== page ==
As a reader you might experience an edge reading a thriller, when Travis McGee or Jack Reacher makes a conscious choice to seek justice through vengeance, or when someone takes up a cause against the odds, or pursues some unfinished issue out of the past, in order to complete the undone feelings of an unjust event. We readers are there at the edge. Or when you read Diana Gabaldon’s Scottish series of time travel and inter-century relationships, guaranteed to raise a kilt. We readers are there at the edge of that kilt.

Similarly, an edge could mean a mission where there is a rescue, a recovery, or a reconciliation, something that fate requires must be brought about. The chosen rescuer — and the reader — wants something to happen, an encounter with something unknown and potentially unlimited. Sometimes the hero needs to build a bridge between things, or between people, or toward the past, or simply to get home. Think of Odysseus.

Experiencing edges in great reading experiences stimulates those parts of ourselves that we wish to complete, or bring into consciousness, and gives us the sense of virtual or ideal wholeness that we usually cannot have because we lead real lives, authentic lives, but lives that are often by definition fragmented and unfinished. The edges we dream of experiencing are possible only for fictional heroes to approach and to cross. But they help us to find our own kinds of heroism, building and crossing our own bridges. To discover those places of crossing and to build our bridges to ford them, we read.

2. My Father, Reading

My father was named Cliff Carr. He was born 115 years ago today, during the late Victorian Era, now two centuries past.  It was the second Grover Cleveland administration, just before the election of William McKinley; and now my father has been dead for nearly fifty years, but I still remember him most vividly as a reader. He never bought a book as I do almost daily. But he read three newspapers each day, and did their crosswords. Every book Readers Digest condensed from the fifties through 1964. The books I brought home from school and the library. Any book just lying around. Every word, every week, in The Saturday Evening Post. And every Sunday, in the Newark Sunday News, he would read a novel published in tabloid form, usually some kind of adventure yarn.

Because he died before I was smart enough to ask the right questions he left me with a lot to wonder about. For example: Why he left his parents in England in 1910 or 1912 to move to the prairies of Canada alone as a teenager; and what he found there, on a farm in Medicine Hat (as I reconstruct it) until 1917, when for some reason I also don’t know, he and his mates enlisted in the Canadian Army to serve in the Great War, an experience that marked him so, he never talked about it very much.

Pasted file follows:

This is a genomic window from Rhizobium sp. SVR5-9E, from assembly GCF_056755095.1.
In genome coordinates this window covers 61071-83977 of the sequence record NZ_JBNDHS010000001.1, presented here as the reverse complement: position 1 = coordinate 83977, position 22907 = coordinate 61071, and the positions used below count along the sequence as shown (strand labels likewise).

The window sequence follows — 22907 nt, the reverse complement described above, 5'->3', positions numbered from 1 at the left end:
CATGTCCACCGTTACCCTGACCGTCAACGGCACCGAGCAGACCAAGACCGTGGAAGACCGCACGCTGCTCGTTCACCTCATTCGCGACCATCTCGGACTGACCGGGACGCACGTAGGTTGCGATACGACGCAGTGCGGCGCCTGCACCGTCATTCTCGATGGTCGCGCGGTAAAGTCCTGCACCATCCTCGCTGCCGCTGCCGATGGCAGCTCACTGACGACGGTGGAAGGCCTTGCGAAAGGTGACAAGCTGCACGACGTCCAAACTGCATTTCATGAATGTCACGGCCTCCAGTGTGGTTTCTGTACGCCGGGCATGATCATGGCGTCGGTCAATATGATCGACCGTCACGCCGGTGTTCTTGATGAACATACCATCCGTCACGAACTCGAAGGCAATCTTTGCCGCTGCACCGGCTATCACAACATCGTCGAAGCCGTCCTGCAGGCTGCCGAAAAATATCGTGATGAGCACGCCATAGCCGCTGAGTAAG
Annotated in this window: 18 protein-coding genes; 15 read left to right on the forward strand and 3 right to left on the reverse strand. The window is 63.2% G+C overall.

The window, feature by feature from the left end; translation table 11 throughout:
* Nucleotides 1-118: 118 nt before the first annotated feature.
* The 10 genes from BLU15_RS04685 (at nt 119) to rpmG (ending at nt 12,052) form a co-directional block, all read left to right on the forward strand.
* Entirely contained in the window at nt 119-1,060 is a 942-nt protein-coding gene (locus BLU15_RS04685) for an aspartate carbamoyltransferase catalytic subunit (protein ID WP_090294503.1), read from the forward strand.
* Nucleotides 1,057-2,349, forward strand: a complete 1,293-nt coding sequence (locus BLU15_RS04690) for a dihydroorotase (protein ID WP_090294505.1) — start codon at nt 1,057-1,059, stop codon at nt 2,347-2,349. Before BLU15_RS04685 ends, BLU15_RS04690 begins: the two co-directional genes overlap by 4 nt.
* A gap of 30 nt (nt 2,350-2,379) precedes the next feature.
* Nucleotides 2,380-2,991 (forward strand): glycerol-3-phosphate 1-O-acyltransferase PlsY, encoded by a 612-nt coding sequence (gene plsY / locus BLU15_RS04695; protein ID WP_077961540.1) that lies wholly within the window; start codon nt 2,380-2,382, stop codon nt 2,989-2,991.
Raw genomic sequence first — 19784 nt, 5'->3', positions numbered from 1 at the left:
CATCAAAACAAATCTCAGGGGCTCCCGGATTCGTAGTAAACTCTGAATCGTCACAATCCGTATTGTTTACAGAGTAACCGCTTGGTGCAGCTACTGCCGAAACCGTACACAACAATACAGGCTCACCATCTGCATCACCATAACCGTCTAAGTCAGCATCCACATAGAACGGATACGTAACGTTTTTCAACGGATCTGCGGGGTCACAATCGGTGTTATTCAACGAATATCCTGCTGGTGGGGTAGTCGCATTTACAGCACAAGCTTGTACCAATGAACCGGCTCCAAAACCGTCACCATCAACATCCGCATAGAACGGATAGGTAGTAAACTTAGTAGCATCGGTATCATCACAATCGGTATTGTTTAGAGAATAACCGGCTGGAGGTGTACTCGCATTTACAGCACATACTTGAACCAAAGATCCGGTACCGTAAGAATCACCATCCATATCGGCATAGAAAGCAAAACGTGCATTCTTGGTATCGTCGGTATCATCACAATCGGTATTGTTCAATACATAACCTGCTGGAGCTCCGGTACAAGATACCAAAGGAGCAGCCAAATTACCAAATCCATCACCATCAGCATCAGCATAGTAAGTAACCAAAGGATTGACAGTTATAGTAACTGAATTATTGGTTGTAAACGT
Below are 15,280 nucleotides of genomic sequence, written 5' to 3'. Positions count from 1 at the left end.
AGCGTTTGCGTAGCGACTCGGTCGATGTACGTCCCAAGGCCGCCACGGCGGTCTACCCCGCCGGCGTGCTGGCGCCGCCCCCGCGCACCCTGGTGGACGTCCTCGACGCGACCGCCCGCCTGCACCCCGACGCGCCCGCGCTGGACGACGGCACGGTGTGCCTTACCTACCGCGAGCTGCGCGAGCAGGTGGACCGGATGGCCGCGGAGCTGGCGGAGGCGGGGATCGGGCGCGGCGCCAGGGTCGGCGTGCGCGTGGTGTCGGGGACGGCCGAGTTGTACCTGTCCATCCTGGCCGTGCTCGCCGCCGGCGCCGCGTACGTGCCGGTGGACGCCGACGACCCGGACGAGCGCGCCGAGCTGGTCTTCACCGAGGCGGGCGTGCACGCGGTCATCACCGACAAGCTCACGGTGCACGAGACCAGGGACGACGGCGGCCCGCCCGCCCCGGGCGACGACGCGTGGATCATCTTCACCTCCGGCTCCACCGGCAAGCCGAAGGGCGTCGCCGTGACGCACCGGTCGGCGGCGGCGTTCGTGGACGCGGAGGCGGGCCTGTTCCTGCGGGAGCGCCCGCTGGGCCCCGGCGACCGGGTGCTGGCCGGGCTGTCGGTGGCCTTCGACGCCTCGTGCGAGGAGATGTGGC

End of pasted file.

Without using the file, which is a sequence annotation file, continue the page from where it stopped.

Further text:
(I have seen his 94-year-old signature on his enlistment papers, thanks to the Internet. And his experiences as a rear gunner have been refreshed for me by reading Sebastian Faulks’ wonderful novel, Birdsong, which repeats nearly word for word some of the few memories — of being gassed, and living with lice — my father spoke aloud, and I have come to imagine through my reading many things he must have seen and never said. But I will return to Cliff Carr as a reader.)

And so it was a particularly interesting Sunday when my father opened the Newark Sunday News to read his weekly potboiler, to find that its story happened to be set in that same part of raw and rural Canada where my father farmed on horseback before the twenties roared. Very interesting, he noted. I know from his brief revelations over time that he experienced a Canadian life so brutal and isolated that he could not bear it after the war to end all wars, and returned to the United States to be repatriated.

And so, now very interested, my father read on. Yes, the story was set in the same province, in the same region, in the same time, in fact, when he, Cliff Carr, as a young man, was there. And, in the same town. His interest was really piqued, however, when a fictional character with my father’s own name entered the story … and Cliff Carr in 1950s New Jersey read about a younger Cliff Carr in Canada half a century before.

This is another reason to read: we will always encounter ourselves in our books.